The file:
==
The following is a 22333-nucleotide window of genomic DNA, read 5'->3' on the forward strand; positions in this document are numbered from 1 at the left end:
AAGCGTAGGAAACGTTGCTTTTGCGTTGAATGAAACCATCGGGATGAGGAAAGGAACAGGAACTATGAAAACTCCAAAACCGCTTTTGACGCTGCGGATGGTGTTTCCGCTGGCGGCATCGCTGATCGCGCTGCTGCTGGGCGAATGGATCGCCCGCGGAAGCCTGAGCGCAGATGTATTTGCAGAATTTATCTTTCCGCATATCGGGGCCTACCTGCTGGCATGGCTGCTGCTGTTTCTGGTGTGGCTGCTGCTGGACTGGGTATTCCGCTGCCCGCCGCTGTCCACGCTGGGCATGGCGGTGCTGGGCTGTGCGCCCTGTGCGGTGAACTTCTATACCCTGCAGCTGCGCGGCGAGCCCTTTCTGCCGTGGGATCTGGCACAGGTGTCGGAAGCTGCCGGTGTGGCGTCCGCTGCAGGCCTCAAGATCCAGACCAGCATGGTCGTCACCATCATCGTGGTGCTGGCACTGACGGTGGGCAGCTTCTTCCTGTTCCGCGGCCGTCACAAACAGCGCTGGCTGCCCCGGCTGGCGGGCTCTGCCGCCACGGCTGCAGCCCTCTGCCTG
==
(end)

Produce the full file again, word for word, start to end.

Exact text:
The following is a 22333-nucleotide window of genomic DNA, read 5'->3' on the forward strand; positions in this document are numbered from 1 at the left end:
AAGCGTAGGAAACGTTGCTTTTGCGTTGAATGAAACCATCGGGATGAGGAAAGGAACAGGAACTATGAAAACTCCAAAACCGCTTTTGACGCTGCGGATGGTGTTTCCGCTGGCGGCATCGCTGATCGCGCTGCTGCTGGGCGAATGGATCGCCCGCGGAAGCCTGAGCGCAGATGTATTTGCAGAATTTATCTTTCCGCATATCGGGGCCTACCTGCTGGCATGGCTGCTGCTGTTTCTGGTGTGGCTGCTGCTGGACTGGGTATTCCGCTGCCCGCCGCTGTCCACGCTGGGCATGGCGGTGCTGGGCTGTGCGCCCTGTGCGGTGAACTTCTATACCCTGCAGCTGCGCGGCGAGCCCTTTCTGCCGTGGGATCTGGCACAGGTGTCGGAAGCTGCCGGTGTGGCGTCCGCTGCAGGCCTCAAGATCCAGACCAGCATGGTCGTCACCATCATCGTGGTGCTGGCACTGACGGTGGGCAGCTTCTTCCTGTTCCGCGGCCGTCACAAACAGCGCTGGCTGCCCCGGCTGGCGGGCTCTGCCGCCACGGCTGCAGCCCTCTGCCTG